Model serving: Recommendations content is delivered from Target’s global “Edge” network. When mbox requests are made to Target and it is determined that recommendations content should be delivered to the page, the request for the appropriate item key for the recommendations algorithm is either parsed from the request or looked up from the user profile, and then used to retrieve the recommendations computed in the previous steps. Further dynamic filters are applied at this time, before the appropriate design is rendered.
In this type of algorithm, two items are considered to be related if their names and textual descriptions are semantically similar. Unlike most recommendations algorithms in which behavioral data sources must be used, content similarity algorithms use metadata from product catalogs to derive the similarity between items. Target is therefore able to drive recommendations in so-called “cold-start” scenarios, where no behavioral data has been collected (for example, at the beginning of a Target activity).
Although the model serving and content delivery aspects of Target’s content similarity algorithms are identical to other item-based algorithms, the model training steps are drastically different and involve a series of natural language processing and preprocessing steps as depicted in the following diagram. The core of the similarity calculation is the use of the cosine similarity of modified tf-idf vectors that represent each item in the catalog.
Details of these steps are as follows:
Input data: As described before, this algorithm is based purely on catalog data (ingested to Target via a Catalog Feed, the Entities API, or from on-page updates.
Attribute extraction: After the application of regular static filters, catalog rules and global exclusions, this algorithm extracts relevant textual fields from the entity schema. Target automatically uses the name, message, and category fields from the entity attributes and attempts to extract any string fields from custom entity attributes. This process is done by ensuring that the majority of values for that field are not parsable as a number, date, or boolean.
Stemming and stop-word removal: For more accurate text similarity matching, it is prudent to remove very common “stop” words that do not significantly alter the meaning of an item (for example, “was,” “is,” “and,” and so forth). Similarly, stemming refers to the process of reducing words with different suffixes to their root word, which has an identical meaning (for example, “connect,” “connecting,” and “connection” all have the same root word: “connect”). Target uses the Snowball stemmer. Target performs automatic language detection first, and can do stop word removal for up to 50 languages and stemming for 18 languages.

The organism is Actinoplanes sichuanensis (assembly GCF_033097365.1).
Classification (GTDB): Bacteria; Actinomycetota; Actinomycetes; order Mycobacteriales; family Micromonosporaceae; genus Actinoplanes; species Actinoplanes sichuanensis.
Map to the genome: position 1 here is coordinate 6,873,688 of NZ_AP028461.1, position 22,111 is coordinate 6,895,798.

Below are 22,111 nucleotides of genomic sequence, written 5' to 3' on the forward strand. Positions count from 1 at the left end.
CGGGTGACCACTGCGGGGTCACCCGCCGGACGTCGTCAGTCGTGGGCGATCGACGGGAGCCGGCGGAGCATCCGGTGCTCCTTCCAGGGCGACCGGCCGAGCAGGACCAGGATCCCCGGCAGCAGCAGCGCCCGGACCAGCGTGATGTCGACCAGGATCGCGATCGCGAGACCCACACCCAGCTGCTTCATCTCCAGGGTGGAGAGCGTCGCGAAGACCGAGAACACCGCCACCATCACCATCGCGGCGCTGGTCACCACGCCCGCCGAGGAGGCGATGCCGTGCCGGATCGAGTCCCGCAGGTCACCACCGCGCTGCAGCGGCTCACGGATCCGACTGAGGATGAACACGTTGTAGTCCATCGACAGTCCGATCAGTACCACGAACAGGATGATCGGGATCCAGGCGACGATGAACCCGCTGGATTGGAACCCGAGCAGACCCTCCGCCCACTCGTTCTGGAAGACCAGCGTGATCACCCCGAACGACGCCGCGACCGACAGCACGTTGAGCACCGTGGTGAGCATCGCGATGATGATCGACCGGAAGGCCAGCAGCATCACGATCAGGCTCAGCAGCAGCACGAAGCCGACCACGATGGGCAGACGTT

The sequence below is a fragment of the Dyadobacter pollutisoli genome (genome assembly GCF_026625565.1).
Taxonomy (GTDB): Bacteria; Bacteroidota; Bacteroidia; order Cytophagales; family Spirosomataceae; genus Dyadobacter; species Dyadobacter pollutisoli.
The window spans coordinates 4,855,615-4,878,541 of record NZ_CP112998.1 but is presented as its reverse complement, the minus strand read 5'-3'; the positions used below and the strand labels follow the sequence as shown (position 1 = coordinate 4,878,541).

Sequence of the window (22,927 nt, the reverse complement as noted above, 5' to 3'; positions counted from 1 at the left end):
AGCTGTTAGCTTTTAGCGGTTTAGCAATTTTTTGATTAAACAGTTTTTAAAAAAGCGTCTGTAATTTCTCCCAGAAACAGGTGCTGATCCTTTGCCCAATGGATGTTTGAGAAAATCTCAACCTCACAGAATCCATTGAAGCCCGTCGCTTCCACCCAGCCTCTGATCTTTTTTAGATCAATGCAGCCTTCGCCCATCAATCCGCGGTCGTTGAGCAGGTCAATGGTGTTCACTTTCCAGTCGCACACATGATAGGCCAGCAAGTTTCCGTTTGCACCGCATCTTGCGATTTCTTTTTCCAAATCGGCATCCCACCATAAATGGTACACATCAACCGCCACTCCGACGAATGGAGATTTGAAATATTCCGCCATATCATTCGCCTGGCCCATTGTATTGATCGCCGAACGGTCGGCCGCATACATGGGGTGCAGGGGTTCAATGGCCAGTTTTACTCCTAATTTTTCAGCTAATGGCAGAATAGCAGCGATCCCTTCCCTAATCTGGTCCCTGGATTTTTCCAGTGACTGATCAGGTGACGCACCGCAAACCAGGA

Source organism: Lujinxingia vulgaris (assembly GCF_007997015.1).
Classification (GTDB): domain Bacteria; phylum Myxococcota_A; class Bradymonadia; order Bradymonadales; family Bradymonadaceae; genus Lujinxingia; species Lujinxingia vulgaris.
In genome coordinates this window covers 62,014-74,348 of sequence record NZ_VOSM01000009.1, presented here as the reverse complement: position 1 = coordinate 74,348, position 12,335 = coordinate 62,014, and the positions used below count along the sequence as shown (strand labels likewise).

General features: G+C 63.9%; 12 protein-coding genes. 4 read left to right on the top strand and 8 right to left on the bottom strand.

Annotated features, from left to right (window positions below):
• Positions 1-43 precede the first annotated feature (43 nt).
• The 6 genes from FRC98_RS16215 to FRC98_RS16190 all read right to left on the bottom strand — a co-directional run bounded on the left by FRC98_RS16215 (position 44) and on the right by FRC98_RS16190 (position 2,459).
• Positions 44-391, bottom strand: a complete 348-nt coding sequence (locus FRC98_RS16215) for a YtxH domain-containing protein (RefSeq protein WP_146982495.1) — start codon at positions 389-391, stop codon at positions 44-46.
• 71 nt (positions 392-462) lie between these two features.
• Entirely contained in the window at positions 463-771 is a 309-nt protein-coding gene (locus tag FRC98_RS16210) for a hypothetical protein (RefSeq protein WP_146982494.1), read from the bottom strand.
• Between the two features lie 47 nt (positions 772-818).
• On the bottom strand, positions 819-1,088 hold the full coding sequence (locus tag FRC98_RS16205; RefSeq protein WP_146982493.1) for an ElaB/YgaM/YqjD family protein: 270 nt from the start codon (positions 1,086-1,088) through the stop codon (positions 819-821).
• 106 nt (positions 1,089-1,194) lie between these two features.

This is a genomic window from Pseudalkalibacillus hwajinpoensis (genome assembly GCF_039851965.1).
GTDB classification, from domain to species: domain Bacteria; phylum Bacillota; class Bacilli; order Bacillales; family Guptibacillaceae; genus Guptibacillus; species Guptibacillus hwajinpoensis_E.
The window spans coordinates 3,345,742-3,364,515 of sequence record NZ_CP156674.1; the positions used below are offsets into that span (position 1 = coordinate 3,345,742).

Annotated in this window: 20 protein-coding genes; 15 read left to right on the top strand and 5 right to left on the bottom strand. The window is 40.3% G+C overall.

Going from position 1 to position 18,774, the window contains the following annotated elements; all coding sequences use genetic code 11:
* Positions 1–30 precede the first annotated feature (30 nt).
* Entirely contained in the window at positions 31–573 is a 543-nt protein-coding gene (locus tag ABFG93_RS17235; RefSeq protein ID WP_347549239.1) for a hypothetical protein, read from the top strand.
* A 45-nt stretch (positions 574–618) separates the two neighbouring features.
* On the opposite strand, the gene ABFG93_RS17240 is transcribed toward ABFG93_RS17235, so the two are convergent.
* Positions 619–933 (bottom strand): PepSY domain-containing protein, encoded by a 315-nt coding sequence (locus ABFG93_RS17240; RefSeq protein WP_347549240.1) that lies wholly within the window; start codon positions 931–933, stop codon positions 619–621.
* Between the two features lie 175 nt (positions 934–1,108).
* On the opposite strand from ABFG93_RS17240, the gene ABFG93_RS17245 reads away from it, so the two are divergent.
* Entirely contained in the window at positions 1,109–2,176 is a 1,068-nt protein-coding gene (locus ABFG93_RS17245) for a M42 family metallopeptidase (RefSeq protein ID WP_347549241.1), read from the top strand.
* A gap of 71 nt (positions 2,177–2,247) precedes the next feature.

n-gram creation: After the previous steps, each word is treated as a token. The process of combining contiguous sequences of tokens into a single token is referred to as n-gram creation. Target’s algorithms consider up to 2-grams.
tf-idf computation: The next step involves the creation of tf-idf vectors to reflect the relative importance of tokens in the item description. For each token/term t in an item i, in a catalog D with |D| items, the term frequency TF(t, i) is computed first (the number of times the term appears in the item i), as well as the document frequency DF(t, D). In essence, the number of items where the token t exists. The tf-idf measure is then
Target uses Apache Spark’s tf-idf featurization implementation, which under the hood hashes each token to a space of 218 tokens. In this step, customer-specified attribute boosting and burying is also applied by adjusting the term frequencies in each vector based on settings specified in the criteria.
Item similarity computation: The final item similarity computation is done using an approximate cosine similarity. For two items, A and B, with vectors tA and tB, the cosine similarity is defined as:
To avoid significant complexity in computing similarities between all N x N items, the tf-idf vector is truncated to contain only its largest 500 entries, and then compute cosine similarities between items using this truncated vector representation. This approach proves to be more robust for sparse vector similarity computations, as compared to other approximate nearest neighbor (ANN) techniques, such as locality sensitive hashing.